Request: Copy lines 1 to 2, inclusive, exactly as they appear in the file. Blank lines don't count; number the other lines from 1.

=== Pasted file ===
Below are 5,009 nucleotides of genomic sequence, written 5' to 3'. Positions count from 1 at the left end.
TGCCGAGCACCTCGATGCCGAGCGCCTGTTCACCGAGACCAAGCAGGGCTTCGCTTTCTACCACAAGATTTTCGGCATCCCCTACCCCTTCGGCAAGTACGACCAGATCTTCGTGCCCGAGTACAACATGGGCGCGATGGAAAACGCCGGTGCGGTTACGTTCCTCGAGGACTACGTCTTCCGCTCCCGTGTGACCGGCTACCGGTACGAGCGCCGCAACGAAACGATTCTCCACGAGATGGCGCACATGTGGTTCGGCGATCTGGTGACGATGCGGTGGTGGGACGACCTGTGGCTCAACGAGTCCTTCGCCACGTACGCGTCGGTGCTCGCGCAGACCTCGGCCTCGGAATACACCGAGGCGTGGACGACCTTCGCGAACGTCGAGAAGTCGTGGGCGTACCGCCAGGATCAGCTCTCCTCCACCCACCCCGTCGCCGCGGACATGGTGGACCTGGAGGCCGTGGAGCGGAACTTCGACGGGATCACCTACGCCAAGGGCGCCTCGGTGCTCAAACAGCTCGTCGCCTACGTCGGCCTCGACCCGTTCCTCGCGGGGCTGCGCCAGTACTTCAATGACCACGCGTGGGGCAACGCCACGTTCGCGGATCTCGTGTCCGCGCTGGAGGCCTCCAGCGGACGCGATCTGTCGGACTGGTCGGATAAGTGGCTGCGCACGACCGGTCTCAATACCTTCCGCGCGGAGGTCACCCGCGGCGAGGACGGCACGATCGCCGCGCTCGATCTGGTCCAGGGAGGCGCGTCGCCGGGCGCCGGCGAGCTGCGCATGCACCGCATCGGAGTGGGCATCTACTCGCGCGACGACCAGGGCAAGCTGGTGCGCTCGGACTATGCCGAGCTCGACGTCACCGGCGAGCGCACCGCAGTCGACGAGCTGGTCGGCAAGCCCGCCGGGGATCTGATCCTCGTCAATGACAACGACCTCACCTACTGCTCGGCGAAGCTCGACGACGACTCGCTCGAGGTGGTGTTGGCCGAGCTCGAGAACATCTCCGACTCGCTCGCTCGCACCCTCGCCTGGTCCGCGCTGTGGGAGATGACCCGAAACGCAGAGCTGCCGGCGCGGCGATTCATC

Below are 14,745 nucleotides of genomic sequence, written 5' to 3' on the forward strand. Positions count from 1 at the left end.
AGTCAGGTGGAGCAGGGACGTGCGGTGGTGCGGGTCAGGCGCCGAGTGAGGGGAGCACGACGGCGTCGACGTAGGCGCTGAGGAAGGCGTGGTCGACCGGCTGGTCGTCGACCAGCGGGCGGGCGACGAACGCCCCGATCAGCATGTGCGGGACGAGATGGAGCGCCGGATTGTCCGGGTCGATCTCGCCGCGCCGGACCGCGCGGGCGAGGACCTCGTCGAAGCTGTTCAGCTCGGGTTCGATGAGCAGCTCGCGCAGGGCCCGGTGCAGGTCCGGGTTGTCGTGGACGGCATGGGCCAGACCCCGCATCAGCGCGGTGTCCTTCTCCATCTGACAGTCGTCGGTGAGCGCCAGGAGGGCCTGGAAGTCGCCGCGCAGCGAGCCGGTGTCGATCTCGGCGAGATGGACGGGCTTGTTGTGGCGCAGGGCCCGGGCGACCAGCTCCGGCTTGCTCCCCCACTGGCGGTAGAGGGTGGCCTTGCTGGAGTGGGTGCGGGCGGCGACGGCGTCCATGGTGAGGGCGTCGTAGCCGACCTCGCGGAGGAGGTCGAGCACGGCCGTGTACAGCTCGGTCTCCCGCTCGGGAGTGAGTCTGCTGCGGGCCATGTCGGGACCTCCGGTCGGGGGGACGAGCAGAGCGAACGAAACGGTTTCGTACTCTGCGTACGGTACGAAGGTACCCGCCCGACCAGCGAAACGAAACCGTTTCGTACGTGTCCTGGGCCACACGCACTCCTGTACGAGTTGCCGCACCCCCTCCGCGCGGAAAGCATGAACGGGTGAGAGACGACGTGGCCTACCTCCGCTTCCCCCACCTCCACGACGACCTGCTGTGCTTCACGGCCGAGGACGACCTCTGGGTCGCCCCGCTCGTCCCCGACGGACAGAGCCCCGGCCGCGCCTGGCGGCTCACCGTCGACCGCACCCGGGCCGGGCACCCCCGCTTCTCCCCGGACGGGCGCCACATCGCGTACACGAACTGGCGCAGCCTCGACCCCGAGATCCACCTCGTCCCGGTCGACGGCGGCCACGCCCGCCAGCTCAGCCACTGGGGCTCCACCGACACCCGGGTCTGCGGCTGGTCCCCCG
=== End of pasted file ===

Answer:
Below are 5,009 nucleotides of genomic sequence, written 5' to 3'. Positions count from 1 at the left end.
TGCCGAGCACCTCGATGCCGAGCGCCTGTTCACCGAGACCAAGCAGGGCTTCGCTTTCTACCACAAGATTTTCGGCATCCCCTACCCCTTCGGCAAGTACGACCAGATCTTCGTGCCCGAGTACAACATGGGCGCGATGGAAAACGCCGGTGCGGTTACGTTCCTCGAGGACTACGTCTTCCGCTCCCGTGTGACCGGCTACCGGTACGAGCGCCGCAACGAAACGATTCTCCACGAGATGGCGCACATGTGGTTCGGCGATCTGGTGACGATGCGGTGGTGGGACGACCTGTGGCTCAACGAGTCCTTCGCCACGTACGCGTCGGTGCTCGCGCAGACCTCGGCCTCGGAATACACCGAGGCGTGGACGACCTTCGCGAACGTCGAGAAGTCGTGGGCGTACCGCCAGGATCAGCTCTCCTCCACCCACCCCGTCGCCGCGGACATGGTGGACCTGGAGGCCGTGGAGCGGAACTTCGACGGGATCACCTACGCCAAGGGCGCCTCGGTGCTCAAACAGCTCGTCGCCTACGTCGGCCTCGACCCGTTCCTCGCGGGGCTGCGCCAGTACTTCAATGACCACGCGTGGGGCAACGCCACGTTCGCGGATCTCGTGTCCGCGCTGGAGGCCTCCAGCGGACGCGATCTGTCGGACTGGTCGGATAAGTGGCTGCGCACGACCGGTCTCAATACCTTCCGCGCGGAGGTCACCCGCGGCGAGGACGGCACGATCGCCGCGCTCGATCTGGTCCAGGGAGGCGCGTCGCCGGGCGCCGGCGAGCTGCGCATGCACCGCATCGGAGTGGGCATCTACTCGCGCGACGACCAGGGCAAGCTGGTGCGCTCGGACTATGCCGAGCTCGACGTCACCGGCGAGCGCACCGCAGTCGACGAGCTGGTCGGCAAGCCCGCCGGGGATCTGATCCTCGTCAATGACAACGACCTCACCTACTGCTCGGCGAAGCTCGACGACGACTCGCTCGAGGTGGTGTTGGCCGAGCTCGAGAACATCTCCGACTCGCTCGCTCGCACCCTCGCCTGGTCCGCGCTGTGGGAGATGACCCGAAACGCAGAGCTGCCGGCGCGGCGATTCATC